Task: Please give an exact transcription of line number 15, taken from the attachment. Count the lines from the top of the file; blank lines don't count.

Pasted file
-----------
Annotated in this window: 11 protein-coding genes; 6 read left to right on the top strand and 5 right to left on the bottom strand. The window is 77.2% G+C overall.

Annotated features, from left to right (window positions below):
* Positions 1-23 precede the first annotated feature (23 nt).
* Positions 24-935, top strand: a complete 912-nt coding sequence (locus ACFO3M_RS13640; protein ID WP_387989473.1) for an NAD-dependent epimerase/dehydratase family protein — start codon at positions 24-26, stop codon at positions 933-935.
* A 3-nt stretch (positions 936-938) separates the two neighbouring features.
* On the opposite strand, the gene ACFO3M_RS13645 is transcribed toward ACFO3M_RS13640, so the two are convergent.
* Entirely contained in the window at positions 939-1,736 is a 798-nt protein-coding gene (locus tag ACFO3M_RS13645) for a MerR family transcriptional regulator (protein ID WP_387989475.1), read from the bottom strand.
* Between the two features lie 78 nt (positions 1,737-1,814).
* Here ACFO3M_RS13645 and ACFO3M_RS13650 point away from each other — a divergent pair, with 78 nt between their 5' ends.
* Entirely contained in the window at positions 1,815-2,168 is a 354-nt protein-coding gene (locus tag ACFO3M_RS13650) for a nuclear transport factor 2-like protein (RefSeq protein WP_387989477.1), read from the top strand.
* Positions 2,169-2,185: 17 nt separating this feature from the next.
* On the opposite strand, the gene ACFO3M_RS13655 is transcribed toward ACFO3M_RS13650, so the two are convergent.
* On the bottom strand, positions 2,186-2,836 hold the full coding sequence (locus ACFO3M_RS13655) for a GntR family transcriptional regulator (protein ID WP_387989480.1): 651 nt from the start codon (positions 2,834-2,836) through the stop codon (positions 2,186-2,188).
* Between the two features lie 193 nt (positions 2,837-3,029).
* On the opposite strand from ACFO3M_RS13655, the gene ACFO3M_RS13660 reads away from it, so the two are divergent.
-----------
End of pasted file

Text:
* On the opposite strand from ACFO3M_RS13655, the gene ACFO3M_RS13660 reads away from it, so the two are divergent.